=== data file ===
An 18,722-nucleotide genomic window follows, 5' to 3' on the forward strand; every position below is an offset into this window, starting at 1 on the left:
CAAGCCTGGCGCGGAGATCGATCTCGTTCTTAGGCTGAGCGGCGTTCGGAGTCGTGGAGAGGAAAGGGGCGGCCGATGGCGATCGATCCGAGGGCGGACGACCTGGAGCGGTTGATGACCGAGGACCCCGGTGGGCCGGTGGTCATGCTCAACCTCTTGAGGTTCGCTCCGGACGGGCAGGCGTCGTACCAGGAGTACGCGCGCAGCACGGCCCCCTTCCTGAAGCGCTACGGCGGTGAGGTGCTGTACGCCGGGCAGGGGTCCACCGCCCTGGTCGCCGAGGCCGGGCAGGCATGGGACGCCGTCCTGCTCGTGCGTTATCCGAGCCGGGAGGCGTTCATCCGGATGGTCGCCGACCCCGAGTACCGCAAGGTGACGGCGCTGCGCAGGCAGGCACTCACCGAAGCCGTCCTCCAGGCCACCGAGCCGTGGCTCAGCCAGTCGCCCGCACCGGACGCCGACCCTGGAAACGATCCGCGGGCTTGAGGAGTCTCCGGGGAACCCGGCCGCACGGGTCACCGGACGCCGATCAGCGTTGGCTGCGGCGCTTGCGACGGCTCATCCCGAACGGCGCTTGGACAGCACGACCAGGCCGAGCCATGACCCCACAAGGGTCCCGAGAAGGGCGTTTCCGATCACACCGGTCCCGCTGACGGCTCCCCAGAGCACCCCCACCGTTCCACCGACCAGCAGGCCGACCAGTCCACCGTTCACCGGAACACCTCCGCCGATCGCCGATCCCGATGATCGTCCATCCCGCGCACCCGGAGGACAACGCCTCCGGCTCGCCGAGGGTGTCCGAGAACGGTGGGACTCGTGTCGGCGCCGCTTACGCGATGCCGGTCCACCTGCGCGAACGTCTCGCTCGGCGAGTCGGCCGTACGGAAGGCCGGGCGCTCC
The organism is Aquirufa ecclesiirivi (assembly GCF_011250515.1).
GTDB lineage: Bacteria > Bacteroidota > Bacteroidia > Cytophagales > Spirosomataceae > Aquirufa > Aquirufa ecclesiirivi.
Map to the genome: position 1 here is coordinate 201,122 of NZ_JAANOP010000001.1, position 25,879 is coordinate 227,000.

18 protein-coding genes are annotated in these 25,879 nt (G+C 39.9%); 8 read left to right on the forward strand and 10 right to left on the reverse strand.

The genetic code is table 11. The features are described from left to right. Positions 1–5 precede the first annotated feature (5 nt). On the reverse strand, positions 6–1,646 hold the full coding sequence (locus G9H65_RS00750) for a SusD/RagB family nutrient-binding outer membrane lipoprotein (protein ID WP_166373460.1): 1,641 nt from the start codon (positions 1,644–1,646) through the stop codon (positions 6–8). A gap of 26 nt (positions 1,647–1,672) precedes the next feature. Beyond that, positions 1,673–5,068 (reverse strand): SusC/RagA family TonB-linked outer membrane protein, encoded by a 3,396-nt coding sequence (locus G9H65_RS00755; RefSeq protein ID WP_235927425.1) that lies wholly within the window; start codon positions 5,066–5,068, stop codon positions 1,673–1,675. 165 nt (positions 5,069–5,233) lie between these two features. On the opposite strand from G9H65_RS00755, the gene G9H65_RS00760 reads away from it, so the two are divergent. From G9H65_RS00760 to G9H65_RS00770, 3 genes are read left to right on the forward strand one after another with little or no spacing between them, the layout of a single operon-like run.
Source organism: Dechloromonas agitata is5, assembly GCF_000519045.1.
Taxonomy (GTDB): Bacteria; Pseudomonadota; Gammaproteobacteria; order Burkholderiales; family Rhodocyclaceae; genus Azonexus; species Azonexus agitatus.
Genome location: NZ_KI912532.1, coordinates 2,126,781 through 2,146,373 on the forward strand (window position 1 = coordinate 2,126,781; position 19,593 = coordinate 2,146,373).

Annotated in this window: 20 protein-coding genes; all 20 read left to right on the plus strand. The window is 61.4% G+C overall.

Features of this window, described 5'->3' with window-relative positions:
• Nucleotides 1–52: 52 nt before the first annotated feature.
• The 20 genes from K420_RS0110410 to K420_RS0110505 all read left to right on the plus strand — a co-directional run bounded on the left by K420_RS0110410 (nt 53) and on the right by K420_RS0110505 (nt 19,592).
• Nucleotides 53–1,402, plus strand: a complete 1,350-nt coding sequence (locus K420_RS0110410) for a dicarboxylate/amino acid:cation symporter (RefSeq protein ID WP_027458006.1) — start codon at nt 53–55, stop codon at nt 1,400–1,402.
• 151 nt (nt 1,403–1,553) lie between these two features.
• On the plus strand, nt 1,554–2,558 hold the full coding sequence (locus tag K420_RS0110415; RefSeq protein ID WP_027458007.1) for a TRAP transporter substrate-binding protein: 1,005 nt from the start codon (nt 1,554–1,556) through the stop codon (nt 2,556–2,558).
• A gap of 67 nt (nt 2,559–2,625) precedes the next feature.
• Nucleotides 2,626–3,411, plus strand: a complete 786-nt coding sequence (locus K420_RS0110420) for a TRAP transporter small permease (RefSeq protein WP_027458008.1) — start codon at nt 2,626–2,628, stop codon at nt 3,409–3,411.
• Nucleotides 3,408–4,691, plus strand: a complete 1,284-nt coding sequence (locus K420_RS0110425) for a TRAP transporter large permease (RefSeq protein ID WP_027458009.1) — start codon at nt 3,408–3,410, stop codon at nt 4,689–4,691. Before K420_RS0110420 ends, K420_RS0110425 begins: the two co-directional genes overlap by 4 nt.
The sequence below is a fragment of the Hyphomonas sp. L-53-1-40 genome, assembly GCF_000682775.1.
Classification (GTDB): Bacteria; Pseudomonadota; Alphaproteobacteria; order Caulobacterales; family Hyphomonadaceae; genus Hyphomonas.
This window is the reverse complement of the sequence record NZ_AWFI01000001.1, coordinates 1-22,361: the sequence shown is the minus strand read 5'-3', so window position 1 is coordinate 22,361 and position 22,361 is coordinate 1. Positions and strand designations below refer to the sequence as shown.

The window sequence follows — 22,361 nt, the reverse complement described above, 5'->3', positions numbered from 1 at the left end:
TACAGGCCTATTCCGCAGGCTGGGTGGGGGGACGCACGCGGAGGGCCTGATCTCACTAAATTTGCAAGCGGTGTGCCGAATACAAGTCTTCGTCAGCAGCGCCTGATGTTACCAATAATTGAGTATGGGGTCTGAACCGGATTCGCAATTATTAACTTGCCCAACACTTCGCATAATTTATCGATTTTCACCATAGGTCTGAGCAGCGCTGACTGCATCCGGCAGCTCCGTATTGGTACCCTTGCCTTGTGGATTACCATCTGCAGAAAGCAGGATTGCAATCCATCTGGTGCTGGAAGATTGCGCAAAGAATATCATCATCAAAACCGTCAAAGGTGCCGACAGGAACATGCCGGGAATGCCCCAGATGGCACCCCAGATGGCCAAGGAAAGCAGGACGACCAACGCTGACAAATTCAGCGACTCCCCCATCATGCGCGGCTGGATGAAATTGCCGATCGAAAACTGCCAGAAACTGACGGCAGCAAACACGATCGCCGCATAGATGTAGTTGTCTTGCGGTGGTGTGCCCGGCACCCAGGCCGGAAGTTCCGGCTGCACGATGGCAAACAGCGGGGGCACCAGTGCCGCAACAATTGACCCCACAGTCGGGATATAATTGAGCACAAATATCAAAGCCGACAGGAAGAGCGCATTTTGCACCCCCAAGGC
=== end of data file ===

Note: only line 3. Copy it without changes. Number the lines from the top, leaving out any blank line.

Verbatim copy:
The organism is Aquirufa ecclesiirivi (assembly GCF_011250515.1).